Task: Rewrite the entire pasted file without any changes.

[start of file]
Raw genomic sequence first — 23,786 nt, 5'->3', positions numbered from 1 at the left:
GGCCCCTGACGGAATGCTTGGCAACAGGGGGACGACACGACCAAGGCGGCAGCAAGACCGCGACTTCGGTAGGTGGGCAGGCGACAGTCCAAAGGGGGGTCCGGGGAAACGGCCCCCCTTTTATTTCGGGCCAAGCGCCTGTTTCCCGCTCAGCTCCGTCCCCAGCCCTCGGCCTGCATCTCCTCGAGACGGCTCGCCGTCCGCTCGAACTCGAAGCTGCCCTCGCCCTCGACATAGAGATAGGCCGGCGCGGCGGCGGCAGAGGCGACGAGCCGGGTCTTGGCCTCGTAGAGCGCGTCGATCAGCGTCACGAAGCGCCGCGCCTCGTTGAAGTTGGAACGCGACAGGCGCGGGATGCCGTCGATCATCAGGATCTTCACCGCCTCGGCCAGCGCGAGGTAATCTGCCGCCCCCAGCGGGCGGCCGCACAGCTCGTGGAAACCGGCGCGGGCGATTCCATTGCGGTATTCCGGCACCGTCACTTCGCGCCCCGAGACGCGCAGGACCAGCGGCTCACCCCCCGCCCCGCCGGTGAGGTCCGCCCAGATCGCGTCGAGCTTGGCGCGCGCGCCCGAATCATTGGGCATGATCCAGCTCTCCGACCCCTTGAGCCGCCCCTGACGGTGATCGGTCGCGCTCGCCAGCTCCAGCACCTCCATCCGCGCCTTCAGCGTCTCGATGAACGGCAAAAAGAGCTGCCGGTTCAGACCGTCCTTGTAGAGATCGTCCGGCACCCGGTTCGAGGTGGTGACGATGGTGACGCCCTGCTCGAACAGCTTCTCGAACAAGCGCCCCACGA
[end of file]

Raw genomic sequence first — 23,786 nt, 5'->3', positions numbered from 1 at the left:
GGCCCCTGACGGAATGCTTGGCAACAGGGGGACGACACGACCAAGGCGGCAGCAAGACCGCGACTTCGGTAGGTGGGCAGGCGACAGTCCAAAGGGGGGTCCGGGGAAACGGCCCCCCTTTTATTTCGGGCCAAGCGCCTGTTTCCCGCTCAGCTCCGTCCCCAGCCCTCGGCCTGCATCTCCTCGAGACGGCTCGCCGTCCGCTCGAACTCGAAGCTGCCCTCGCCCTCGACATAGAGATAGGCCGGCGCGGCGGCGGCAGAGGCGACGAGCCGGGTCTTGGCCTCGTAGAGCGCGTCGATCAGCGTCACGAAGCGCCGCGCCTCGTTGAAGTTGGAACGCGACAGGCGCGGGATGCCGTCGATCATCAGGATCTTCACCGCCTCGGCCAGCGCGAGGTAATCTGCCGCCCCCAGCGGGCGGCCGCACAGCTCGTGGAAACCGGCGCGGGCGATTCCATTGCGGTATTCCGGCACCGTCACTTCGCGCCCCGAGACGCGCAGGACCAGCGGCTCACCCCCCGCCCCGCCGGTGAGGTCCGCCCAGATCGCGTCGAGCTTGGCGCGCGCGCCCGAATCATTGGGCATGATCCAGCTCTCCGACCCCTTGAGCCGCCCCTGACGGTGATCGGTCGCGCTCGCCAGCTCCAGCACCTCCATCCGCGCCTTCAGCGTCTCGATGAACGGCAAAAAGAGCTGCCGGTTCAGACCGTCCTTGTAGAGATCGTCCGGCACCCGGTTCGAGGTGGTGACGATGGTGACGCCCTGCTCGAACAGCTTCTCGAACAAGCGCCCCACGA